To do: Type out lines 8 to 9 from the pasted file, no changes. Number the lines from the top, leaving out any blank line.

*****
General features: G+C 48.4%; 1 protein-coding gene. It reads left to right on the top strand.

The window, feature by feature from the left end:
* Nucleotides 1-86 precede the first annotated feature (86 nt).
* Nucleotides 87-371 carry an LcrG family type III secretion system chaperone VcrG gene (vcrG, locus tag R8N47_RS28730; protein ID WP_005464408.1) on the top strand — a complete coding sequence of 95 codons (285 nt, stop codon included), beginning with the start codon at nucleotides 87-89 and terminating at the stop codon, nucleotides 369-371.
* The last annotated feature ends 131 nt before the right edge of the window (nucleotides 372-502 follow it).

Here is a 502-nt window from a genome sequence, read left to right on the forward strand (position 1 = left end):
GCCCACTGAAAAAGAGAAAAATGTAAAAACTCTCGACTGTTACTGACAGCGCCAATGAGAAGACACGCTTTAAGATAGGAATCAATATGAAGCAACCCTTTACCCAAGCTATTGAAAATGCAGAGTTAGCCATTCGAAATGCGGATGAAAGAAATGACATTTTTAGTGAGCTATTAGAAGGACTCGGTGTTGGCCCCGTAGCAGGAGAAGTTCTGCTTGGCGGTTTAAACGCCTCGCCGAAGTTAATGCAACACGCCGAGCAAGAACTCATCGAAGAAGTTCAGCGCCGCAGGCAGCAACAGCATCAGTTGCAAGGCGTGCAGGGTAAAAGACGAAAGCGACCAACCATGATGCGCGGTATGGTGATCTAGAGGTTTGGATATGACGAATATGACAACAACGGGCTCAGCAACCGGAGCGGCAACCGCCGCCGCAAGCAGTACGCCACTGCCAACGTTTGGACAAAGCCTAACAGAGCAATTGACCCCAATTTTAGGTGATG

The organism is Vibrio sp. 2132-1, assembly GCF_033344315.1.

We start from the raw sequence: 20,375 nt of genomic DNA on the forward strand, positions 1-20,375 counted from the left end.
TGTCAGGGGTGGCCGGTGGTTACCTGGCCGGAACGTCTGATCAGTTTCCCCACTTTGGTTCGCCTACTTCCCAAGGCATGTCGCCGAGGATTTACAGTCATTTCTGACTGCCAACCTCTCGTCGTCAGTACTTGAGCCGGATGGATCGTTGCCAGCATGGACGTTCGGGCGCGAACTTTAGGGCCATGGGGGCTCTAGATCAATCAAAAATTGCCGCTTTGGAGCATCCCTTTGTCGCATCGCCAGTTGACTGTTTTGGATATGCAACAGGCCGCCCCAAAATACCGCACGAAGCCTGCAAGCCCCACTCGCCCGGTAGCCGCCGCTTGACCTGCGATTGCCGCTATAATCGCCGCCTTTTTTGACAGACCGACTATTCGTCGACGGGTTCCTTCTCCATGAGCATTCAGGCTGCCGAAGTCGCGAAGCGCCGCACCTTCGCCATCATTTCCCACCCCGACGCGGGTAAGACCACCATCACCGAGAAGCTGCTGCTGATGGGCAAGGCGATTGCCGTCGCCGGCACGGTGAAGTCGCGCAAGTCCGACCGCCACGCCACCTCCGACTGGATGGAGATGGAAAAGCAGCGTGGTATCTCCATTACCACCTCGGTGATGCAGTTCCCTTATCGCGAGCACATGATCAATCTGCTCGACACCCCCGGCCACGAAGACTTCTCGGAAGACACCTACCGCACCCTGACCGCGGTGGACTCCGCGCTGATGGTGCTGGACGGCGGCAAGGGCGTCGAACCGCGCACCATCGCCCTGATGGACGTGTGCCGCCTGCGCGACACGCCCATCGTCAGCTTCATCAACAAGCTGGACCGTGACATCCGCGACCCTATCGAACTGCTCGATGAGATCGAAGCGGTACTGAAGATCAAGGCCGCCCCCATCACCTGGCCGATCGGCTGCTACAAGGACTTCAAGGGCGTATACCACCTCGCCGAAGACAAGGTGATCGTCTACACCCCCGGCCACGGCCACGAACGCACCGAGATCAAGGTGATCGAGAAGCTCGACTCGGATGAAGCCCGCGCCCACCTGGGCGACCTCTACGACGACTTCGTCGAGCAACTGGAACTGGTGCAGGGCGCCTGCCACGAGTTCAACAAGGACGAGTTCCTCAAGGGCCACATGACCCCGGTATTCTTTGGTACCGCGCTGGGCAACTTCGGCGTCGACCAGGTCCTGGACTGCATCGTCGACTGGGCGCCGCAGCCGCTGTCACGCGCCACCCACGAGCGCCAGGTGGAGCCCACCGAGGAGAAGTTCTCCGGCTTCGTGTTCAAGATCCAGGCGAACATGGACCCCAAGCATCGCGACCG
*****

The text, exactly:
The organism is Vibrio sp. 2132-1, assembly GCF_033344315.1.

We start from the raw sequence: 20,375 nt of genomic DNA on the forward strand, positions 1-20,375 counted from the left end.